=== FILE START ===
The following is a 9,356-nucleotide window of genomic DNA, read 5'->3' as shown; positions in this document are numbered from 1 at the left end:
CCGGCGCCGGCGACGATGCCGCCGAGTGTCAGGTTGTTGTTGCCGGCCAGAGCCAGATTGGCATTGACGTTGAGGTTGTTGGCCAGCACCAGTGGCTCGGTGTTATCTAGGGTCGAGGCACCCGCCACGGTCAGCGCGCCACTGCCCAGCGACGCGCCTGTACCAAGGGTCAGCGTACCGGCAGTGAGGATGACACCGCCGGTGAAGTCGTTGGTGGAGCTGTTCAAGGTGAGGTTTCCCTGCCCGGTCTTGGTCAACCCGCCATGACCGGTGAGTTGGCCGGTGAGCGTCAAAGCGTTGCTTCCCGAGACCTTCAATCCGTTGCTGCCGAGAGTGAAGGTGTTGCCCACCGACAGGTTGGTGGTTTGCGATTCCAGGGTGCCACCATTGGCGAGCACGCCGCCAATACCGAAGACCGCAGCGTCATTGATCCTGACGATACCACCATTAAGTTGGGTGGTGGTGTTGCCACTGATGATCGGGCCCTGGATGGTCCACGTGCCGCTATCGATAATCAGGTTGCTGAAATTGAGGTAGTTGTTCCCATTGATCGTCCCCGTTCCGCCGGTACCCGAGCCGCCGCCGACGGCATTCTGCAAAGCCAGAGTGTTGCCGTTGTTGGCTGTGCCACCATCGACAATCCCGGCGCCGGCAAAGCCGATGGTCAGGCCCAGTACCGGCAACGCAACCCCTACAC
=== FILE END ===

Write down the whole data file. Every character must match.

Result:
The following is a 9,356-nucleotide window of genomic DNA, read 5'->3' as shown; positions in this document are numbered from 1 at the left end:
CCGGCGCCGGCGACGATGCCGCCGAGTGTCAGGTTGTTGTTGCCGGCCAGAGCCAGATTGGCATTGACGTTGAGGTTGTTGGCCAGCACCAGTGGCTCGGTGTTATCTAGGGTCGAGGCACCCGCCACGGTCAGCGCGCCACTGCCCAGCGACGCGCCTGTACCAAGGGTCAGCGTACCGGCAGTGAGGATGACACCGCCGGTGAAGTCGTTGGTGGAGCTGTTCAAGGTGAGGTTTCCCTGCCCGGTCTTGGTCAACCCGCCATGACCGGTGAGTTGGCCGGTGAGCGTCAAAGCGTTGCTTCCCGAGACCTTCAATCCGTTGCTGCCGAGAGTGAAGGTGTTGCCCACCGACAGGTTGGTGGTTTGCGATTCCAGGGTGCCACCATTGGCGAGCACGCCGCCAATACCGAAGACCGCAGCGTCATTGATCCTGACGATACCACCATTAAGTTGGGTGGTGGTGTTGCCACTGATGATCGGGCCCTGGATGGTCCACGTGCCGCTATCGATAATCAGGTTGCTGAAATTGAGGTAGTTGTTCCCATTGATCGTCCCCGTTCCGCCGGTACCCGAGCCGCCGCCGACGGCATTCTGCAAAGCCAGAGTGTTGCCGTTGTTGGCTGTGCCACCATCGACAATCCCGGCGCCGGCAAAGCCGATGGTCAGGCCCAGTACCGGCAACGCAACCCCTACAC